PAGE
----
Lost Lake Hike

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We had been anticipating the arrival of the weekend because we had been planning a new hike near Nederland, CO. The quest was really two-fold: a new adventure into the trails on the east side of the continental divide and the Roosevelt National Forest, followed by dinner at Crosscut Pizzeria & Taphouse. We started the weekend off with our typical espresso beverages, paired with blueberry bread. Aspen had been antsy all morning and kept pressing us to get moving. Once her car harness is put on, she is always ready to go. With the temps hovering in the mid to low 30’s, it was going to be a great fall hike!

Once we had arrived, we parked at the Hessie Trailhead where there appeared to be quite a few vehicles, although I could see parking being even more of a challenge in the middle of the summer. A good plan would be to arrive early or plan on taking a shuttle bus from Eldora to the trailhead. If you are more adventurous and have a high clearance vehicle you could fjord the river and find a slightly closer parking space near the actual trailhead. This would shave about a half mile off your journey to Lost Lake.

Just as we left  the parking area, we first trekked through a wooded trail paralleling a riverbed. The area once housed gold mining operations, and is home to the historic Hessie Townsite. From there, the Hessie Trailhead was comprised entirely of rock, seemingly a combination of road and riverbed during the spring runoff. Crossing a bridge over Middle Boulder Creek, we arrived at the trailhead located just to the southeast of the Never Summer Wilderness. One striking difference we had noticed almost immediately was the lack of beetle kill on the trees versus other parts of the Rockies. To see a mountainside comprised of full-bodied, dark green trees is truly a beautiful (and rare) sight.

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From that point, the trail became more of a combination of rock and dirt; however, due to the elevation and cooler temps, it was also covered in a thin veil of snow. We continued our trek along the trail crossing a bridge over Jasper Creek. The flowing waters created unique ice sculptures on the rocks above the waterline. I quickly snapped a few photos from above and below the bridge before we continued onward to Lost Lake. Continuing our steady climb, we had crossed a small creek outflowing from Lost Lake. Happening upon a junction in the trail, we kept left and made the final push onto our final destination.

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The views from the northern end of Lost Lake were spectacular, and the majority of the lake’s surface was already frozen over. The only thing from Aspen’s perspective, however, was to figure out how break through the ice and go swimming in the water! But, we had to tell her no. After getting a few quick pictures, we headed south along the trail. There were about eight first-come-first-served tenting campsites dispersed along the eastern shore. Our plan was to hike the full loop around the lake. However, the trail past the last campsite seemed to lead further south, and maybe on to a distant peak or pass. Instead, we ventured out onto a bluff over looking the southern end of the lake before determining to turn around and head back down. Later, we discovered that there is a trail that does hug the shoreline around the lake, but we just didn’t see it.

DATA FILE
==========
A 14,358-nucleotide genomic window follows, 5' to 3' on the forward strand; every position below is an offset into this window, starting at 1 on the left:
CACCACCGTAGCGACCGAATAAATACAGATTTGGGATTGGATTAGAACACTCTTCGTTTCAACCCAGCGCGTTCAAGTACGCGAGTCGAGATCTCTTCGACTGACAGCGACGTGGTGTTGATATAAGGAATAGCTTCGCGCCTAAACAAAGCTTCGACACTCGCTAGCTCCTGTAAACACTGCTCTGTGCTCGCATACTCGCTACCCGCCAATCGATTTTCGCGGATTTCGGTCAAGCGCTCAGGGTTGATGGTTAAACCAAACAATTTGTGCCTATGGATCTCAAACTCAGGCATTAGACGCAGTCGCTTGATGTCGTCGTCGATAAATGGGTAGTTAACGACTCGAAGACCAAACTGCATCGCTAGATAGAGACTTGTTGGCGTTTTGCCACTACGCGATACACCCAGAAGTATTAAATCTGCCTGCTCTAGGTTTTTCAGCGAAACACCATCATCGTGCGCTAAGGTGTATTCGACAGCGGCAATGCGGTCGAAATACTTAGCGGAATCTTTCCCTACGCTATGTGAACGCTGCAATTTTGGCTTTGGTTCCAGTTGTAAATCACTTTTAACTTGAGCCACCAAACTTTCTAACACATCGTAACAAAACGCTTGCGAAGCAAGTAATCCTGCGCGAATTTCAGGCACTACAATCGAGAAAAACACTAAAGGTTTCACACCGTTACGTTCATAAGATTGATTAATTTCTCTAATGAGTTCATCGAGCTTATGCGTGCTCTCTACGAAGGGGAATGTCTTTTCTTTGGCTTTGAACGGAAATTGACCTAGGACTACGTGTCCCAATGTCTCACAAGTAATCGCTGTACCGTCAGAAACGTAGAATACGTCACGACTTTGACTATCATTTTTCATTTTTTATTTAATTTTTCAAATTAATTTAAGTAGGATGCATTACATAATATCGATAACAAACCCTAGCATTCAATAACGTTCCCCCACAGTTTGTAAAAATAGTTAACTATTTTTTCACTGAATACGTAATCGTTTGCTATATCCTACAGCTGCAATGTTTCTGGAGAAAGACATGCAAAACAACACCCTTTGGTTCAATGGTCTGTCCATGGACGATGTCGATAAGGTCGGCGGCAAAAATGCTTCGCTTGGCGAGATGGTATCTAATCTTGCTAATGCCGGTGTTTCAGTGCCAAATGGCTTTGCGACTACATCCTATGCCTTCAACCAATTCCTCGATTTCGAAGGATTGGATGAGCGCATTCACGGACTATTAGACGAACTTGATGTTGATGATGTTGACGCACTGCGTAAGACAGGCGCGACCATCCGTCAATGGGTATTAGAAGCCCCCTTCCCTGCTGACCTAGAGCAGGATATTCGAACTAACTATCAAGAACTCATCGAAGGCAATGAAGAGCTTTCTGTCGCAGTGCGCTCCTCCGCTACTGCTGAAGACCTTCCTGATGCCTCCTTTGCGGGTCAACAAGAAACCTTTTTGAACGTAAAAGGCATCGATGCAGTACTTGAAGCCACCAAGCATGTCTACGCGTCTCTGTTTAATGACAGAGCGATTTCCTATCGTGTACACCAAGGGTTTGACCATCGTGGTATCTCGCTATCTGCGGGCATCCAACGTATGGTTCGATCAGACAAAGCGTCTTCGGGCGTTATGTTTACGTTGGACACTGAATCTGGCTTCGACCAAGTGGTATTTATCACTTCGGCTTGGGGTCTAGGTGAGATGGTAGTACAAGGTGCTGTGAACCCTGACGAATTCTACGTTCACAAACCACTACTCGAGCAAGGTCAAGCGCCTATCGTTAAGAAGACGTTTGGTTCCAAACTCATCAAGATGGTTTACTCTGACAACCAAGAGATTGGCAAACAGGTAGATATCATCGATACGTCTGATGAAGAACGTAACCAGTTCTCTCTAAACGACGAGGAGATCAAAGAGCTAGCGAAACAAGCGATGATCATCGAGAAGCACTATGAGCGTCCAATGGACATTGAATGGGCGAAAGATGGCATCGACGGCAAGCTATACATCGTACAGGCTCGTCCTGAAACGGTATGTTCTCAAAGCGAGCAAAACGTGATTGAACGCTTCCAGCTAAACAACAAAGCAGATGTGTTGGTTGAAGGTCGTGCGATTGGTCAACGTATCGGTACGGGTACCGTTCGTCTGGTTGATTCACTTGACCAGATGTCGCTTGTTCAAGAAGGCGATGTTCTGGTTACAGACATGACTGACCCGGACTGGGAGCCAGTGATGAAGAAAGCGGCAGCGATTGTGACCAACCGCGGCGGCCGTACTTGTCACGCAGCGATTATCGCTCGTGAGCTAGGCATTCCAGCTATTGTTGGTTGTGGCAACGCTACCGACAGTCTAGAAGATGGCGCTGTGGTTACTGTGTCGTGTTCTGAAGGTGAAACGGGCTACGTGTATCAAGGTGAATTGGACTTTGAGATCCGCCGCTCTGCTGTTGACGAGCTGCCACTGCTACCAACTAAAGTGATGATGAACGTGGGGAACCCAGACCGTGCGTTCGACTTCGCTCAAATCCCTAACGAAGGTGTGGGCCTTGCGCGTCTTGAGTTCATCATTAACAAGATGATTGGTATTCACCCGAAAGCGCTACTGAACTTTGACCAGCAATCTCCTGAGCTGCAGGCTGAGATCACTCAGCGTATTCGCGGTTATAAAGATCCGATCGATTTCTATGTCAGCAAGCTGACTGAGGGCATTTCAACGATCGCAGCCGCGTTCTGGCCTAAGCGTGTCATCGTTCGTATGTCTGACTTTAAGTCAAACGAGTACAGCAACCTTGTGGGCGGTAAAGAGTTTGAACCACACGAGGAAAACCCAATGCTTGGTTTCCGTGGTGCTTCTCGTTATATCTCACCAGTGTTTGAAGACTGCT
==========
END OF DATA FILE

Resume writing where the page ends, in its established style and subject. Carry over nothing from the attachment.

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Reversing course, we began our hiking back down with Aspen leading the way with such vigor! One would think that she was two years old, and not going on 12.5 years young. We are ever so grateful that she has retained her puppy spirit and stamina. We only wish that our beautiful Goldie could still be here with us. In her younger years, she loved to hike in the fall. But back to the trek… Unlike the trek up, it would have been a good idea to have had traction devices such as the Yaktrax Icetrekkers or trekking poles because those would have made the descent a bit easier due to the snow on the rocks.

Stella and I would rate this hike on the easier side of moderate, gaining 10,000 feet in elevation as we climbed the trail south of the campsites. Roundtrip, our trek was just over 5.5 miles, with a total gain in elevation of 1,005 feet. Deciding that we were going to return later in the winter to snowshoe, we carefully watched the distance from our parking spot to the paved portion of the road. That would tack on roughly an additional mile to the snowshoe trek depending how far in one is able to get down the the road in the winter months (the road is not plowed). Overall, that was a great hike! The drive alone up from Boulder through the canyon was worth the trip. And to spend time outdoors on a beautiful fall day with Stella and Aspen on a new adventure was priceless.

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The reward for that day’s adventure was an artisan wood fired pizza from Crosscut Pizzeria & Taphouse located in Nederland. Stella and I had found this pizza joint after cross country skiing last year at Eldora Mountain. The pizza could fairly be compared to a pizza place in Fish Creek, WI called Wild Tomato, which we dearly miss. But, Crosscut Pizzeria certainly comes in as a ‘runner up’ in our book! At Crosscut Pizzeria, we shared a salad & the Mario Pizza, minus the Clyde’s sausage. The salad & pizza were fantastic, and we can’t wait to eat there again. I am uncertain if one could actually find better pizza in Colorado.

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